Your critter's biology - the choices that you made while creating and upgrading your creature - will influence the culture that develops as your creature moves into the civilization phase of the game. Twitchy many-eyed herbivores built by nature to constantly search for and flee from trouble do not easily develop into Klingons. The game is likely to be more forgiving than evolution, but one can imagine a player sighing, "The appendix...what was I thinking?" [. . .] Environment, change, and consequence aren't the whole story, but they are a pretty good introduction. As a teacher I've always been interested in entertainment that manages to educate without being obnoxious. If science is done entirely without a sense of play it ends up being wearisome and fruitless.PZ Myers agrees that it's fun to play with, but he thinks it's "not going to be about evolution, no matter what their PR says — I've read the blurbs, and it's all non-evolutionary." Hmmm. Since the actual game isn't out yet, I think we'll have to wait and see.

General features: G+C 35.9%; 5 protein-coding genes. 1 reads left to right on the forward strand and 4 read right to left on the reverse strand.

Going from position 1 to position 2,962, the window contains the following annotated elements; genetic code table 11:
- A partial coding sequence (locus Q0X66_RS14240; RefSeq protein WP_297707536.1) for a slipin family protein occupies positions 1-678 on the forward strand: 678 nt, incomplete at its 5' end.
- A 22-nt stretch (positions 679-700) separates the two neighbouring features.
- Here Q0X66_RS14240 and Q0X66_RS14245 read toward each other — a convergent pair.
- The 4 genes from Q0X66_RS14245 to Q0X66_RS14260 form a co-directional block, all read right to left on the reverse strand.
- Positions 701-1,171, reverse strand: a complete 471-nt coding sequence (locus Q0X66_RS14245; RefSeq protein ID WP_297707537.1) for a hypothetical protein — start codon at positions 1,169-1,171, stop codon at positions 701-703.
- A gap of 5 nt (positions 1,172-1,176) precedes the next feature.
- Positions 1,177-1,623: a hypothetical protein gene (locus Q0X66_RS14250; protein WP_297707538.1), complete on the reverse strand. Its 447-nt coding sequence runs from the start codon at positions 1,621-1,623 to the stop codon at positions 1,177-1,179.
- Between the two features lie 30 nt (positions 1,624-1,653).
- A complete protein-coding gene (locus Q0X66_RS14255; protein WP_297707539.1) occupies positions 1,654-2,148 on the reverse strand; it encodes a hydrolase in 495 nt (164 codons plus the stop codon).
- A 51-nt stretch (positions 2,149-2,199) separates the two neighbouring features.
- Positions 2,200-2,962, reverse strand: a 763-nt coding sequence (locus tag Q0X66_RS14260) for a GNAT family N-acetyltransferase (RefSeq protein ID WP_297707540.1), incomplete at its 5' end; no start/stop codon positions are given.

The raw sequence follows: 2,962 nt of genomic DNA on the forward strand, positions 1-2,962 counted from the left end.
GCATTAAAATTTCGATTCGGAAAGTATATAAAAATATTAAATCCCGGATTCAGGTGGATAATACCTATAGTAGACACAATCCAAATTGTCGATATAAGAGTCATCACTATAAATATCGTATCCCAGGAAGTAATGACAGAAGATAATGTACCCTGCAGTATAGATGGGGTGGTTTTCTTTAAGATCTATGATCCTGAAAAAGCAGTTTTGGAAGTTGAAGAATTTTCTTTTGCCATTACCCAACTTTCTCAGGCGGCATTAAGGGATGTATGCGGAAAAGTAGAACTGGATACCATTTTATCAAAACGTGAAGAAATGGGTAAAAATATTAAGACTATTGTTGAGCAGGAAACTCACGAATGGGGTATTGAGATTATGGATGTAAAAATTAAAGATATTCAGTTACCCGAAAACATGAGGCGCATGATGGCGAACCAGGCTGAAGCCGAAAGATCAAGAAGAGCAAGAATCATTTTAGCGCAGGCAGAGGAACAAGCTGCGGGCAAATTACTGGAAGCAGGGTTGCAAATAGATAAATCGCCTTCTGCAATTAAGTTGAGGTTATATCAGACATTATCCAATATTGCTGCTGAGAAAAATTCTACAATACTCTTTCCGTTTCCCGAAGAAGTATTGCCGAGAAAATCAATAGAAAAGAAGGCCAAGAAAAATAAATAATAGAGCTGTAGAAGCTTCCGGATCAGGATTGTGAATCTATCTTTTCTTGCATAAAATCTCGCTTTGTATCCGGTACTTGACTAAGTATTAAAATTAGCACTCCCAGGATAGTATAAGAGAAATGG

While the game and the full-function version of creature creator aren't free, you can download a free trial version of the creature creator to play with. Unfortunately it won't run on my laptop so I can't give you a first-hand account. You can watch this video to see how it works: